#13

I think this discussion touches very different points.

First there is the thing about spam releases. I think if somebody just creates a fake entry in MB things are clear: it is not backed by any data and should be removed. But we also had the discussion some time back, whether a release that was seemingly only created to be included in MusicBrainz, but the release existed [1]. Most people agreed that it should be allowed, since it is an existing release with actual music (at least audio, people disagreed on the term music in that case). But that’s a difficult case, and it probably can only be decided case by case.

The other point are illegal, immoral or banned releases. My point of view here is, that MusicBrainz’s job is to collect data about music that was released. It is not MusicBrainz’s job to judge the value or morality of the music, it should collect facts. Music is banned and censored worldwide for a wide range of reasons, and the reasons change both geographically and over time. What might have been completely acceptable on the release date would be considered immoral or even illegal today, and vice versa.

Whether this view is compatible with a certain jurisdiction or one’s personal morality is a completely different matter. So having some way of reporting releases and marking those releases in someway might actually be a good idea, but I think it should be up to the user whether they want to get the releases filtered on that criteria or not.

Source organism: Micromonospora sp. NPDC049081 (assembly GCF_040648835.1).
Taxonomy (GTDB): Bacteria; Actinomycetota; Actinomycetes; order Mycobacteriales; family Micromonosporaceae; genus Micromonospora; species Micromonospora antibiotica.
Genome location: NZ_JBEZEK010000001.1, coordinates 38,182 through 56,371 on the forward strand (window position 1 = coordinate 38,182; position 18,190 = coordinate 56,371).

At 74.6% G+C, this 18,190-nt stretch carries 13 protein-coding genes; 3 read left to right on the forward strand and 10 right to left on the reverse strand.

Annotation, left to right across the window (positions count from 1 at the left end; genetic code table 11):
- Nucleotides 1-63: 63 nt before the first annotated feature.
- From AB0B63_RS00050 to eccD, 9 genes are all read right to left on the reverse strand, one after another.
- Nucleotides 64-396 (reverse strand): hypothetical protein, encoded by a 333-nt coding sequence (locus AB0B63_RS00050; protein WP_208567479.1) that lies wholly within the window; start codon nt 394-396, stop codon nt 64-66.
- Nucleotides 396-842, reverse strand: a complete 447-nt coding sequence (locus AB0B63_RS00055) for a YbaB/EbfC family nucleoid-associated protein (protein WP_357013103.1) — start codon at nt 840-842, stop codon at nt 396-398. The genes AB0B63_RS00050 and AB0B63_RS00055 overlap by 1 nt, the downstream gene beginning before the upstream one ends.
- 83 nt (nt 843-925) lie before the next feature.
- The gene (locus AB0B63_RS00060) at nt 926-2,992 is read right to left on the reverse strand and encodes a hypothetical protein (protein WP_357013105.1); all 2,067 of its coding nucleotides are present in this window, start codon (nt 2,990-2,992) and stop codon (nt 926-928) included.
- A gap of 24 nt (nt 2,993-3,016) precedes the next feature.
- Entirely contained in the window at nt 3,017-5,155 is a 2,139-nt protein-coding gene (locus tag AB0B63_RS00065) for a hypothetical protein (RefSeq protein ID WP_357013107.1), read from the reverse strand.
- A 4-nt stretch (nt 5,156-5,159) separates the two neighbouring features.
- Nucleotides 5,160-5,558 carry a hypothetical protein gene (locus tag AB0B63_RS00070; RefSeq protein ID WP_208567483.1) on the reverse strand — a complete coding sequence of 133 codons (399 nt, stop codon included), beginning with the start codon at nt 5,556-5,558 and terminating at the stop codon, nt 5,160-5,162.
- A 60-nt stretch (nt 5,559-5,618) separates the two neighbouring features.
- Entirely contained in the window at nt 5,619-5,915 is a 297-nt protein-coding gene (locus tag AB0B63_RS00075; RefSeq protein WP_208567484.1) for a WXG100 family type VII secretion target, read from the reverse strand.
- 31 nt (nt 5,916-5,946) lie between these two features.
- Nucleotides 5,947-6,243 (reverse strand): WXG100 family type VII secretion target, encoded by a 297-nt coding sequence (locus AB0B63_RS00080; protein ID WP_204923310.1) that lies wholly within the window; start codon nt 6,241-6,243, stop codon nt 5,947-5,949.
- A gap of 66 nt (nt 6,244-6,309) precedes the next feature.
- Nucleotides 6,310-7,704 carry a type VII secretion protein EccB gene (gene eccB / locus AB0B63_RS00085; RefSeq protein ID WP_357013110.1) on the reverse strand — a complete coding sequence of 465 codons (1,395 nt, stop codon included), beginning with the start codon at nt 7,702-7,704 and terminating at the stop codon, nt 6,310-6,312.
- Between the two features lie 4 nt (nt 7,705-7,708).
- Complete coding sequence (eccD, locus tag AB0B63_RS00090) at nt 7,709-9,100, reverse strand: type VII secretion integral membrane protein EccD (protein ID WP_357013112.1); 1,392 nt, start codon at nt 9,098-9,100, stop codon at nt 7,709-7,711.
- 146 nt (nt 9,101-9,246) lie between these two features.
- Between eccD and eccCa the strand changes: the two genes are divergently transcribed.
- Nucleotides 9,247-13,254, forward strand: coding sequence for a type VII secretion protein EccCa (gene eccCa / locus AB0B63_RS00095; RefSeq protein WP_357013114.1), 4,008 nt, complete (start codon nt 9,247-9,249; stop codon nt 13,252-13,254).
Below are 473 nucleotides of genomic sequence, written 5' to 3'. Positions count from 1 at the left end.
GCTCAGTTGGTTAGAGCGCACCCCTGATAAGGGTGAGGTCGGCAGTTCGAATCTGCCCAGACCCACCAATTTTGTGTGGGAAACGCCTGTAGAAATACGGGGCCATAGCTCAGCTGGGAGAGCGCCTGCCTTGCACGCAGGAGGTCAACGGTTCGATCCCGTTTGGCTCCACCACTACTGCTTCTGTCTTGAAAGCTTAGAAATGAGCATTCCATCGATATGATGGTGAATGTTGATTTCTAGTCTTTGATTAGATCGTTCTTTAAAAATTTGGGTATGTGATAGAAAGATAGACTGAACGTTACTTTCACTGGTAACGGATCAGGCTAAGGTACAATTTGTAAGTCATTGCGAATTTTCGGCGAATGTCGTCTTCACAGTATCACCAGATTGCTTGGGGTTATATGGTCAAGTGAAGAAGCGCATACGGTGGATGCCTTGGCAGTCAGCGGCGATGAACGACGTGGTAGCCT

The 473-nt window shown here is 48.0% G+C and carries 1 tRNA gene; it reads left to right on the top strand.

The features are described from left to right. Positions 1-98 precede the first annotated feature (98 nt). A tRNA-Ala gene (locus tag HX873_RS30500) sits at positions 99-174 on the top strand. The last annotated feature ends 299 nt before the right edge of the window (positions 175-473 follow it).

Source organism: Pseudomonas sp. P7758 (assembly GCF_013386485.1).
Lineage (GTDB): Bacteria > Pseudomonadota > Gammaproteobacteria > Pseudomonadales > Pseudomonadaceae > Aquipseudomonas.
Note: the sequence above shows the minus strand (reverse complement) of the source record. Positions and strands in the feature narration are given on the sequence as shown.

[1] Has somebody a link to this discussion? Can’t find it anymore :frowning:


#14

This troll artist edits discussed in the old forum.


#15

IMO this is a great place to use tags. Of course, IMO everywhere is a great place to use tags, but still…

A few obvious ones already exist, such as nazi and explicit.


#16

Maybe nsfw? Only half-joking.


#17

If you tag in good faith, all tags are good tags :+1:

(except maybe fixme and similar transient administrative meta-data which should go in the annotation instead)


#18

I’ve begun using public collections to track my “to-do list”, incl. “sub collections” for specific tasks I want to get around to eventually. I reckon I can always remove them from the collections if whatever I wanted to do has already been done when I get around to it.


#19

The sense I make of this is that MB is probably not an ethics free zone. In that, at least reosarevok, expects that the law will be followed.

There seems to be a drift towards interpreting “ethical” as meaning “we should apply cencorship based on perceptions of offensiveness.”

“Ethics” has far broader meanings, especially in relation to organisations. Organizational ethics is a real thing.There is at least one other major online project which is slowly coming unstuck due to ethics being ignored as an important element of how humans work together.


#20

I think the way we work together is completely separate from what music we accept. Having ethics guide our community and the way we interact is absolutely desirable. But excluding music, music that exists and has been recorded and released, is a dangerous path to go. I am not sure where one would draw the line.